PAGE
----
U.S. Merchant Interchange Lawsuit

A number of merchants and merchant trade groups have filed several lawsuits alleging that the U.S. interchange fees that MasterCard establishes violate antitrust laws, and that the cost of interchange is too high. MasterCard believes that these lawsuits are without merit, and a clear demonstration of certain merchants wanting the significant benefits of accepting payment cards without having to pay for the value of the services they receive. Furthermore, these lawsuits are being driven by class action lawyers whose primary motive is to extract enormous fees for themselves.

Every business establishes a price for the goods and services it provides, and the payments business is no exception. In fact, the Supreme Court recently affirmed that joint ventures have broad rights to set prices without violating antitrust laws.

Benefits to Merchants

Interchange is a small fee paid by the merchant’s bank (also known as the acquiring bank) to the issuing bank (the cardholder’s bank). Interchange keeps the system in balance and is designed to maximize both merchant acceptance and card issuance.

Accepting payment cards provides merchants with an incredible value at a fair price. The benefits to merchants of accepting MasterCard are significant, and include increased sales, as more people are attracted to stores that accept their card of choice; management of lending losses, fraud and the costs of complying with regulations. Interchange enables merchants to participate in a payment system that is far more cost-effective for them than issuing their own proprietary card or some other form of credit.

Moreover, payment cards help merchants operate more successfully. Electronic payment transactions are faster at checkout, and the merchants who comply with issuers’ security guidelines are guaranteed payment. With less cash on hand, merchants are less vulnerable to theft and can provide safer workplaces for their employees. Paperless payments also save time and money by easing payment reconciliation.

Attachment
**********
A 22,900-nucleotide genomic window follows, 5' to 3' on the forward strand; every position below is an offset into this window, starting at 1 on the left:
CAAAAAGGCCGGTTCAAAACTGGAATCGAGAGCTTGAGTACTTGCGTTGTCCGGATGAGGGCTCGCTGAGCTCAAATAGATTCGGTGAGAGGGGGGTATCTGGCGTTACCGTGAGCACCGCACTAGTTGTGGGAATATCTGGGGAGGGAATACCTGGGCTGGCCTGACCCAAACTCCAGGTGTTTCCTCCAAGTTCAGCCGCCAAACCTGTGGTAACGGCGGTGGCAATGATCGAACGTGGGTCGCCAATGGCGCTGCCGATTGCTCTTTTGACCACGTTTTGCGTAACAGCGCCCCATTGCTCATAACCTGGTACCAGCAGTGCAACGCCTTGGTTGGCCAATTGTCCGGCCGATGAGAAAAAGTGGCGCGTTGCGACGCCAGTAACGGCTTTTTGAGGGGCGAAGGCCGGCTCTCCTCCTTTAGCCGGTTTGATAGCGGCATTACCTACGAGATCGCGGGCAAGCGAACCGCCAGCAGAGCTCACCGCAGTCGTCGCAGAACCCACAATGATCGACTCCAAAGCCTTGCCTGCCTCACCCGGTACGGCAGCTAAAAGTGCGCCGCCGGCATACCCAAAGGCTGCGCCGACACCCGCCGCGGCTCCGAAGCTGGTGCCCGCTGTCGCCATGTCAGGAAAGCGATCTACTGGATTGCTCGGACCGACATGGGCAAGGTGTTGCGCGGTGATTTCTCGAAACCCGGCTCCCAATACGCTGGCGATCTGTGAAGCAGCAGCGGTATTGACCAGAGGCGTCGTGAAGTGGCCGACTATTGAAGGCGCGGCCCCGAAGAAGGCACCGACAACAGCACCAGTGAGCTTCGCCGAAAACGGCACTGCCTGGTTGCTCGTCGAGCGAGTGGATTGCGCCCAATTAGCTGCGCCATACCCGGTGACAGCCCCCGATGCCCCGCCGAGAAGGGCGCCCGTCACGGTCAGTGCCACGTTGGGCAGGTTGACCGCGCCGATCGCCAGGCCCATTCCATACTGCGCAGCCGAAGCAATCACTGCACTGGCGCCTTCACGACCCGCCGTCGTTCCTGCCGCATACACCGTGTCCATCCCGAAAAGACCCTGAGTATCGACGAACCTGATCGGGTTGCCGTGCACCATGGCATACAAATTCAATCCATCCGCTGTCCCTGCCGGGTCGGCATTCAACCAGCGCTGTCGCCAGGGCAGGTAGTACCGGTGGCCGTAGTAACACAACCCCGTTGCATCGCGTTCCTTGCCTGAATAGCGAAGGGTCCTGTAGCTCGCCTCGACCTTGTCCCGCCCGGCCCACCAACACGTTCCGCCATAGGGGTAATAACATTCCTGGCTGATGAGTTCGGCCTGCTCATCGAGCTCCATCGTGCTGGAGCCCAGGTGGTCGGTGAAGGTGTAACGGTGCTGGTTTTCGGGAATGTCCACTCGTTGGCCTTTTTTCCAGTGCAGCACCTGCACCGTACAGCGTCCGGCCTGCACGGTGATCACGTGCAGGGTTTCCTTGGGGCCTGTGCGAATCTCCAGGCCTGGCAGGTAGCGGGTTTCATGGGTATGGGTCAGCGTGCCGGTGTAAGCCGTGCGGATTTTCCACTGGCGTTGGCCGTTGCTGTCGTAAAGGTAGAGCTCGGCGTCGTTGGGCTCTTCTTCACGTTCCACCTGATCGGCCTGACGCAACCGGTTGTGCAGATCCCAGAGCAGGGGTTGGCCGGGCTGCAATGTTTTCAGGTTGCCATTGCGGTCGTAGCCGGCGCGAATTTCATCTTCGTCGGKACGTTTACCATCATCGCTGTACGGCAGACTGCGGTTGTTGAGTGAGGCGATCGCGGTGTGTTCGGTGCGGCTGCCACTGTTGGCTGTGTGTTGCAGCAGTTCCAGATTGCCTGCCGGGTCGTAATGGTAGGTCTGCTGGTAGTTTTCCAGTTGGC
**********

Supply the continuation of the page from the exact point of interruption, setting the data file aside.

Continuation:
Benefits to Consumers

Consumers benefit as well. Interchange helps foster choice, innovation and security—all vitally important to today’s consumer. By providing incentives for card issuers, interchange encourages banks to innovate and develop new payment options, broaden the range of card programs available to consumers, and invest in cutting-edge security and fraud prevention measures. Interchange helps to spur new types of card programs to meet different consumer needs, and a wide variety of payment card reward and incentive programs that help people get more out of every dollar they spend.

Interchange Promotes a Competitive Payments Industry

The default interchange rates MasterCard has established for almost 40 years have proven to be the most efficient way to balance costs in the system and promote a strong, competitive payments industry. In essence, the result of interchange is more cards in circulation benefiting every participant in the system—cardholders, merchants and financial institutions.

Moreover, as a matter of legal precedent, interchange has been found to be legal, efficient and essential to the operation of a four-party payment system like MasterCard. Some countries have rejected a free market approach toward interchange and essentially engaged in fee price setting. In those countries, including Australia, where the level of interchange has been reduced as a result of regulatory intervention, cardholders have seen fees rise and card benefits reduced. At the same time, costs to merchants will rise as more cards are issued through three-party systems, like American Express, which charge higher merchant fees.